May 20, 2017
The dinner party at an old friend’s house was as chic as it gets. Then a Trump insider asked, “Who is the American president who had an affair with a French president’s wife?” It was an easy one. And it’s been out there for years: The Donald has claimed he did Carla long before she got hitched to Sarkozy, but she has vehemently denied it and called him a lunatic. Perhaps this is grounds for impeachment, for endangering an ancient alliance, or something as ridiculous. Mind you, it wouldn’t surprise me one bit; nothing that has to do with Donald Trump does anymore. Even though he does make it difficult to defend him by shooting off his mouth and his Twitter every two seconds, his enemies have become so desperate and their charges so outrageous, the 45th president of the good old US of A might even become popular—as long as they keep it up.
For example, I don’t know many people—except the handpicked crowd at the studio who cheered—who thought it was funny when Bill (penisface) Maher announced that Trump is having an incestuous affair with his daughter Ivanka. No newspaper or TV program condemned Maher. See what I mean? When columnist Drew Pearson made fun of Margaret Truman’s singing back in 1950, her father Harry threatened to punch him in the face, and the country cheered him on. Sixty-seven years later, a cesspool of a man who was once fired for denigrating American soldiers says something as disgusting as that and gets away with it. The networks and The New York Times have gone ballistic in their blind hate for a man who has been in office for about 110 days. Their latest caper is to put out rumors and then quote them as facts by sources who have asked that their names not be revealed in fear of Trump’s revenge.
Young Taki learned this lesson long ago. I was in a car with a girl named Liz who was having an affair with candidate Jack Kennedy. The man driving the car was a hack whose name escapes me but who had just interviewed the aristocratic Henry Cabot Lodge, running as vice president in Richard Nixon’s 1960 campaign. I had not experienced such venom, so I asked the hack—working for The Washington Post—if he had something personal against Lodge. “He was born with a silver spoon and he thinks he’s better than us, when he’s just a stuffed shirt and a phony.” That’s when the penny dropped. Henry Cabot Lodge was no stuffed shirt, had wonderful manners, had a great war record, and was extremely good-looking and sleeping with the mother of a friend of mine. The hack was ugly, badly laid, most likely had very ugly children, and was extremely jealous. End of story. Twenty-eight years later, Gail Sheehy railed against George H.W. Bush because he had gone to Yale and had a father who was a senator. She forgot to mention that Georgie Porgie left Yale as a freshman and was the youngest to volunteer for the Air Force, and was shot down by a Japanese Zero and spent a night in the drink in the middle of the Pacific before he was rescued. Again, jealousy of one’s superiors seems to have been the motive. I could write a book about jealous hacks, but I don’t know how many would be interested in reading it…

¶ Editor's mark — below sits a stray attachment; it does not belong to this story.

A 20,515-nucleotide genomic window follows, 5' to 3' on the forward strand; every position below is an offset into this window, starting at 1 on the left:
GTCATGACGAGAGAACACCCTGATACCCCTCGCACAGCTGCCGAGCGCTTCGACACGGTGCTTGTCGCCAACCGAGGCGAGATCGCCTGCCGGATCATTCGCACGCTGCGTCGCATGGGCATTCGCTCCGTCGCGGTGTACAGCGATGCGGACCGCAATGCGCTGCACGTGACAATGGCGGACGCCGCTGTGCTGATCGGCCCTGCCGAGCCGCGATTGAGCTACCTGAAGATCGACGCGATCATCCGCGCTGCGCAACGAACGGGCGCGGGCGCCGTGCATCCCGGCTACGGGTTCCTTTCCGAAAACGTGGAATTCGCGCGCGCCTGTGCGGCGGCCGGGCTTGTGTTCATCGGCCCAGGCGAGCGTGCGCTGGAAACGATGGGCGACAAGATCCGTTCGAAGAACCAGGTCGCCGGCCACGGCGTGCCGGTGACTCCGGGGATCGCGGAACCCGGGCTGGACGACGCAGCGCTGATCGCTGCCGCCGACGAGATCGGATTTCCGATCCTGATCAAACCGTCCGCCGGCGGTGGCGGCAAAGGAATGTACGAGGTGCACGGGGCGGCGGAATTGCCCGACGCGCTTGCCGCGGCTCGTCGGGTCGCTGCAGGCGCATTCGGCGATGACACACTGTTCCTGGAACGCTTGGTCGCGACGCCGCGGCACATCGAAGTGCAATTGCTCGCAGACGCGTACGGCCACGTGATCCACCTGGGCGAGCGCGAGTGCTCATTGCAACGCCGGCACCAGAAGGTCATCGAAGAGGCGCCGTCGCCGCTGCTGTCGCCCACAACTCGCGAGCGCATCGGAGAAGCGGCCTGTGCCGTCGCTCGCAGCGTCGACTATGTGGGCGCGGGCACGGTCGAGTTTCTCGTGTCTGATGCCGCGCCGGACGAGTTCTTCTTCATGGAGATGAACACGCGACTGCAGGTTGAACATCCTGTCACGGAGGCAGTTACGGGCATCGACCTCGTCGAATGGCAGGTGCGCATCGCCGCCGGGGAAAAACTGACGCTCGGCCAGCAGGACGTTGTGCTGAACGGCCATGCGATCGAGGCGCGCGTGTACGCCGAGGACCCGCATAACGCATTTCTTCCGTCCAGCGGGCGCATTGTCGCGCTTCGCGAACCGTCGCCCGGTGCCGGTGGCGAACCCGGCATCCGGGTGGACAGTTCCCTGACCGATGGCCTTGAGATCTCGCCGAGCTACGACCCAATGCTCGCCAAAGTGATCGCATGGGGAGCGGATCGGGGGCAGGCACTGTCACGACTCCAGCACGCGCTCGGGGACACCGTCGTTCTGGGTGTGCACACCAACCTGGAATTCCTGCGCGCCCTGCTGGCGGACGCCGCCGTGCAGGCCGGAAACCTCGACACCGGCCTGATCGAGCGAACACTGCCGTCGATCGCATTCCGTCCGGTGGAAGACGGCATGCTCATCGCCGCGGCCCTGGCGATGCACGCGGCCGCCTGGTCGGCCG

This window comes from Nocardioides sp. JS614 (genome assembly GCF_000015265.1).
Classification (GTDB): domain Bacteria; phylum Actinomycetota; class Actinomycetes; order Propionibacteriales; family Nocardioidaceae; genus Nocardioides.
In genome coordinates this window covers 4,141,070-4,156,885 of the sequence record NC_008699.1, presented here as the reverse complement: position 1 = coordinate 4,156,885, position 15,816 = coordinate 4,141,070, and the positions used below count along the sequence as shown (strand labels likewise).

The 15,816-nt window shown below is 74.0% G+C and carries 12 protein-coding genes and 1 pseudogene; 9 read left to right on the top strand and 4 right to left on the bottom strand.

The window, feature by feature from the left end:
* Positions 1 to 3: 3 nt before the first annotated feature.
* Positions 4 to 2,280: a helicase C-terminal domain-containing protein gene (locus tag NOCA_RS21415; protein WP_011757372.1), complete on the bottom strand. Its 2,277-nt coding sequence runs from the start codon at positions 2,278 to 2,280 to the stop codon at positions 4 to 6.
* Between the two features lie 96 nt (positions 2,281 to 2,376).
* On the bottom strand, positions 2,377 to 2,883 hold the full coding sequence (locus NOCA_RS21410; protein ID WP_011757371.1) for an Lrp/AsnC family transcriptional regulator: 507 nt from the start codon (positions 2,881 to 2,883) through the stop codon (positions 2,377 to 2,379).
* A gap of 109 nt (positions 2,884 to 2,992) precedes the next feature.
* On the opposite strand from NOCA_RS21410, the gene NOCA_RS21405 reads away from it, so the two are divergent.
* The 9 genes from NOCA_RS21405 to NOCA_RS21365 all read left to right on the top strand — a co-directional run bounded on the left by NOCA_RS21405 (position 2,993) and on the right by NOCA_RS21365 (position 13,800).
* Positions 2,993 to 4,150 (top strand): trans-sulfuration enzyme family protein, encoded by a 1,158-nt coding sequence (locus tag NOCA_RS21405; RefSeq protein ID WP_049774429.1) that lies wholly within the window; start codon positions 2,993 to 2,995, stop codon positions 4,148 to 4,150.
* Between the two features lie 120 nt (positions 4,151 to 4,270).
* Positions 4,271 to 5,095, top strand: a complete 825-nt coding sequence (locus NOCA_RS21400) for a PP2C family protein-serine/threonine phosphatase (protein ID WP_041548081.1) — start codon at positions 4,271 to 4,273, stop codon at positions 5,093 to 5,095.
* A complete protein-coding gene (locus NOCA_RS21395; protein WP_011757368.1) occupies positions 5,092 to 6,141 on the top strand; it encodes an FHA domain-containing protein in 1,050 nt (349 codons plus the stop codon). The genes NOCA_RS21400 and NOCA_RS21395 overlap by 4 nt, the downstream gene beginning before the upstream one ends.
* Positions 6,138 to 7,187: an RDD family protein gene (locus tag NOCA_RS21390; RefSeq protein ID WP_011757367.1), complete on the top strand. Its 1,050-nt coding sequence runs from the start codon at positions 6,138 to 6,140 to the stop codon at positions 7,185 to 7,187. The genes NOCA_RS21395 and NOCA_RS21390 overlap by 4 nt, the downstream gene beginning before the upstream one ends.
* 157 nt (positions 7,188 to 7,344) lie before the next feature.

Incidentally, did you know that only 7 percent of journalists in America identify themselves as Republicans? And did you know that 90 percent of new online jobs in journalism are in counties Hillary Clinton carried? (Trust me, these figures I lifted from an impeccable study conducted by The Epoch Times.) Poor Hillary. Here’s the best: The draft dodger famously advised his wife to reach out to working-class whites. He knew all about them and had signed a welfare reform bill in 1996 in order to carry such states as West Virginia, Arkansas, Kentucky, and Tennessee that no Democrat had carried since the war. Hillary’s campaign manager, Robby Mook, cheekily replied that “the data run counter to your anecdotes.” The result: She stuck with a gay computer nerd named Mook and refused to visit Ohio, Pennsylvania, and Wisconsin, and The Donald won the presidency. Now she’s screaming bloody murder and blaming everyone but herself and Mook.
Yes, dear Takimag readers, the morally bankrupt journalism on display is enough to discourage any of you from allowing your children to take up the profession. Charles Moore once told me that hacks were considered one step above child molesters in Britain. My father went to his grave insisting that all journalists practiced blackmail. I think both Charles and Dad were joking, but my recent stay in the Bagel has confirmed the preening sanctimony and outright jealousy and hate by the media for the decent, hardworking, white Christian folks referred to as “deplorables” by a woman addressing a gay, lesbian, transgender, and bisexual convention.
Otherwise, everything is hunky-dory. The MoMC has returned to Europe, I have two weeks to go in the Bagel, and—barring accidents in the karate dojo—I plan to party to my heart’s content. If that displeases anyone, too bad. I only wish the hack who hated Cabot Lodge were alive. I’d use him as a punching bag in practice. Oooh, it would feel so good.
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